Will Twitter Cards Come Up Aces For eCommerce?

Twitter took a big step forward in its quest to become an eCommerce tool Wednesday, launching new types of “Cards” with an eye towards attracting online retailers.

As Twitter noted in its Cards announcement, more than 10,000 developers, mobile apps and websites already use existing Twitter Cards to post items such as article summaries, photos, videos and more.

But the three news Cards types – app, product and gallery – offer some new opportunities to those looking to use Twitter as a means to commerce, and compete well with some Facebook and Instagram features at a time when social commerce is really still in its infancy.

Twitter is launching with an interesting mix of partners to kick off the new Cards functions: Delectable, Etsy, Flickr, Foursquare, Gumroad, Jawbone, Path, Rovio’s Angry Birds, SoundCloud, Storenvy, Wine Library and Vine.

Let’s take a look at how the three new Cards can be used to turn Tweets into downloads or sales.

APP CARD

The app card displays info about an app, such as name, icon description and ratings or price, and lets Tweeters download said automatically by clicking on the blue link from a mobile phone. Twitter also says it will display info about the app in the App Store and Google Play Store if you go this route.

For partners such as Foursquare and Angry Birds, the advantage here is pretty obvious.

PRODUCT CARD

The new card with the most obvious link to eCommerce is the product card, which Twitter describes as a “great way to better represent retail items on Twitter, and to drive sales.” Product Cards let you show your product with an image and description, and allows for price listing and item location as well. Product Cards are available both for web and mobile.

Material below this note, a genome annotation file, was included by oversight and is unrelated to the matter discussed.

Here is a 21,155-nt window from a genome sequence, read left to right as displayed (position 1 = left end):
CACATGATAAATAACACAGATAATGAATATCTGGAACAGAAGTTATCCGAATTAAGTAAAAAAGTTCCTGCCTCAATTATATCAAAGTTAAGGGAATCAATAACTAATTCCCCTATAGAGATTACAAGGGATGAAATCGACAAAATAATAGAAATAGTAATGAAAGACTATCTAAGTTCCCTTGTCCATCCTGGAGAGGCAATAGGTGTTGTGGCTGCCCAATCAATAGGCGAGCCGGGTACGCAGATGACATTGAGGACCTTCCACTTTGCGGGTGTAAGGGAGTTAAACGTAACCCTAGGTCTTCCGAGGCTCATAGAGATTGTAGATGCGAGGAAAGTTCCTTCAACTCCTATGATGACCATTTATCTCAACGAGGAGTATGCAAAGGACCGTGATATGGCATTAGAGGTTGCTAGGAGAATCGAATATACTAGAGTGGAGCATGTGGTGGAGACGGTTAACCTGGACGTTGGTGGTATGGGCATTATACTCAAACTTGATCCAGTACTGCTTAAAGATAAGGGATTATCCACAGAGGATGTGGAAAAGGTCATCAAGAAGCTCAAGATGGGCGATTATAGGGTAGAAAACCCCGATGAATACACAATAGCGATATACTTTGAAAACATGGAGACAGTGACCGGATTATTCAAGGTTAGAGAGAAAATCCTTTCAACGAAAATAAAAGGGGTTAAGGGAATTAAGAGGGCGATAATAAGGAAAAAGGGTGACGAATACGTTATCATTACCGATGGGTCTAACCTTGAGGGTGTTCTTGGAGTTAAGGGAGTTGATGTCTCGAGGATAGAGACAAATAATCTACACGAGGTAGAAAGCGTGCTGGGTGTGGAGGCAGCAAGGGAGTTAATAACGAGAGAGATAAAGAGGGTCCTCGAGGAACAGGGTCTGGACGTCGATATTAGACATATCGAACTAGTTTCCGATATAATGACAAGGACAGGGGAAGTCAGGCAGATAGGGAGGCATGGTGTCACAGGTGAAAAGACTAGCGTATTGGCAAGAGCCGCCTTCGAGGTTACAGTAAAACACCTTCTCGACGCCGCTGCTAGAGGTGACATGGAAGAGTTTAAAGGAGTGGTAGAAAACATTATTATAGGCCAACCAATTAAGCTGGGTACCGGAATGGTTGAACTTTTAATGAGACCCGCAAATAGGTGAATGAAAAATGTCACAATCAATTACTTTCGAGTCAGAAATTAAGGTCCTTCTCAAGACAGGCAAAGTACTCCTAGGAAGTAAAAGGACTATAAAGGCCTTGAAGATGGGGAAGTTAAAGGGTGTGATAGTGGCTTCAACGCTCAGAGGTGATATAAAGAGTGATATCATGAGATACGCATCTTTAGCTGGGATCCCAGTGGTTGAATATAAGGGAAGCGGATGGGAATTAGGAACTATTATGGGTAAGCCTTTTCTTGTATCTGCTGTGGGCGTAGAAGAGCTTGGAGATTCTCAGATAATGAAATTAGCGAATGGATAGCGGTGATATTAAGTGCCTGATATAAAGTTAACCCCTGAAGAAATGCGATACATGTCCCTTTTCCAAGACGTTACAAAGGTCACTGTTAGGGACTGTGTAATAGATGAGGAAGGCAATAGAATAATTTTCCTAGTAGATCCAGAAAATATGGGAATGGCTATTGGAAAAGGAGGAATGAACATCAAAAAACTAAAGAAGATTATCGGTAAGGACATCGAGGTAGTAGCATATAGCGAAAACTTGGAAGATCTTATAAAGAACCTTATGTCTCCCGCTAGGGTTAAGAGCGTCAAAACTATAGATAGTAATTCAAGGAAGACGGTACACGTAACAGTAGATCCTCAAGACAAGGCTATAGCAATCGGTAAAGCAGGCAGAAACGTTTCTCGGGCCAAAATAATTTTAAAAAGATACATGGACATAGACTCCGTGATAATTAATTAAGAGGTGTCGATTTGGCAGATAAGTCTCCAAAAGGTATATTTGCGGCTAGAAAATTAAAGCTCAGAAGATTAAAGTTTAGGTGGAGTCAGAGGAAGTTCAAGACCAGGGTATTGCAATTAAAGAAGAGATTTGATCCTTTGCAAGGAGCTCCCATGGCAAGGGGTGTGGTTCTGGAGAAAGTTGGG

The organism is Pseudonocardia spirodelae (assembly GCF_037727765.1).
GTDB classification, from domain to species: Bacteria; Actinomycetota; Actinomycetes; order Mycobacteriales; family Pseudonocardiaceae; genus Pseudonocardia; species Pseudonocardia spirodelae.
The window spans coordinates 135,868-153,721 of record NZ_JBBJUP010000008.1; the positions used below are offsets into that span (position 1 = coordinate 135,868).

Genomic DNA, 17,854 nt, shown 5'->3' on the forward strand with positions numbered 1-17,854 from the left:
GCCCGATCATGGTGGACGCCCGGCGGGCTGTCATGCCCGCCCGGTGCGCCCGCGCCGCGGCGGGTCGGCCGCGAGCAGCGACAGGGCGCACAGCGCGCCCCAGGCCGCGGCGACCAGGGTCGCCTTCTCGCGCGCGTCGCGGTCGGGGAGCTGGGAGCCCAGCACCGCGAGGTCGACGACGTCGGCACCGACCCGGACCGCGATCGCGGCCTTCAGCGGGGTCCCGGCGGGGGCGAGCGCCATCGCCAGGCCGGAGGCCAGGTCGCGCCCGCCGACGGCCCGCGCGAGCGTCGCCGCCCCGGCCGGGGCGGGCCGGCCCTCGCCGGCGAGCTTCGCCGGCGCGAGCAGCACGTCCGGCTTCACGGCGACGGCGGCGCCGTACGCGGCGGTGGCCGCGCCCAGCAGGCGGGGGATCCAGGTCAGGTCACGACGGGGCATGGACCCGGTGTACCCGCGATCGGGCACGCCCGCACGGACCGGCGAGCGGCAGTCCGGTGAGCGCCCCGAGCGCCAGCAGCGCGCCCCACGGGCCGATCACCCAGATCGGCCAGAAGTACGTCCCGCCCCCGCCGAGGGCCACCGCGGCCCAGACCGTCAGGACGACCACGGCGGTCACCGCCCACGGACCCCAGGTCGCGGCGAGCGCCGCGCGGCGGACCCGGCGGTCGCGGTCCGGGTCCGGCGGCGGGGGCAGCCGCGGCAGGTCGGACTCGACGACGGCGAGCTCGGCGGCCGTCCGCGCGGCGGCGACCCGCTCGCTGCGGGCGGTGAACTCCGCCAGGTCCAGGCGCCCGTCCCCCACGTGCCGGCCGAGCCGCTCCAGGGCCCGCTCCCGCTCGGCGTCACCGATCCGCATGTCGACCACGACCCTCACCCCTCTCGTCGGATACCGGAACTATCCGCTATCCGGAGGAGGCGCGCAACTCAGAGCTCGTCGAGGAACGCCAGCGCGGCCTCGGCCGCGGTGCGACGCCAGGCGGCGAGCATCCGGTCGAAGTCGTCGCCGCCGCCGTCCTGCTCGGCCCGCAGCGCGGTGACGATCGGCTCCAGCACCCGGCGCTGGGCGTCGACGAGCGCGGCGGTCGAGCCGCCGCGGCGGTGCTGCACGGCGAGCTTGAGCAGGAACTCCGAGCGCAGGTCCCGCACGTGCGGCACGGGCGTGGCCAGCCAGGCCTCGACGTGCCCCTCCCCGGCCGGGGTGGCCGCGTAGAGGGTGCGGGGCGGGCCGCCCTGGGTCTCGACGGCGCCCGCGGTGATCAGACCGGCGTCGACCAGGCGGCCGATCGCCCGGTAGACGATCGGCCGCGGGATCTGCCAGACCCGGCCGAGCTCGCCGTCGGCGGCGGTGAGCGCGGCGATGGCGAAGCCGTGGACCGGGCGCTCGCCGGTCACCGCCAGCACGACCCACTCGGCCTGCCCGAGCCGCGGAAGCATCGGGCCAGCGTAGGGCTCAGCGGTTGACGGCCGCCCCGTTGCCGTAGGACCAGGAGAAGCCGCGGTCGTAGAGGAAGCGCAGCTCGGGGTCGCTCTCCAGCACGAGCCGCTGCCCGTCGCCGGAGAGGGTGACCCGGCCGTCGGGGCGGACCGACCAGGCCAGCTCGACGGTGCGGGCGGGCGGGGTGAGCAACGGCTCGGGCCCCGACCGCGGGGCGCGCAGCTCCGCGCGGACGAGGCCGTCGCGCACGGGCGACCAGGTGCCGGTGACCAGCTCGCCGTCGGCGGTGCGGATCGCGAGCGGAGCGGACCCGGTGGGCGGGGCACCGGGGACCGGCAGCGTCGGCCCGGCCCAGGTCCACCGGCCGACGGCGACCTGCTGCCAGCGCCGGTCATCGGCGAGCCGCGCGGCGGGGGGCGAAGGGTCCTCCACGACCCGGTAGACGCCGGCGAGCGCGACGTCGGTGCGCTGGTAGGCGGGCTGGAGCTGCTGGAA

Etsy and Wine Library are two of the initial partners who could find this feature particularly useful.

GALLERY CARD

The Gallery Card option is pretty self explanatory: it lets users share a gallery of related images in a single tweet, rather than just a single image through a shared URL. Also available for both mobile and web browsing, Gallery Cards let users select 4 different photos to show at once, and allows attribution to the photographer as well. While perhaps less directly related to commerce than the first two options, the advertising potential here is pretty apparent.

We’ll go out on a limb here and wager that Flickr might just have interest in a feature like this among Cards’ initial partners.

In summation, Twitter just made it a whole lot easier for businesses to advertise their products or encourage app downloads through a pretty basic set of tools. There may not be a one-click “buy” button here yet, but it’s a big step towards eCommerce nonetheless.

What do you think? If you’re a merchant, do you have interest in using the new Twitter Cards to help sell products? If you’re a consumer, will you start browsing for products on Twitter? Let us know in the comments below. 

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Call it the great tug-of-war. Fraudsters are teaming up to form elaborate rings that work in sync to launch account takeovers. Chris Tremont, EVP at Radius Bank, tells PYMNTS that financial institutions (FIs) can beat such highly organized fraudsters at their own game. In the July 2020 Preventing Financial Crimes Playbook, Tremont lays out how.

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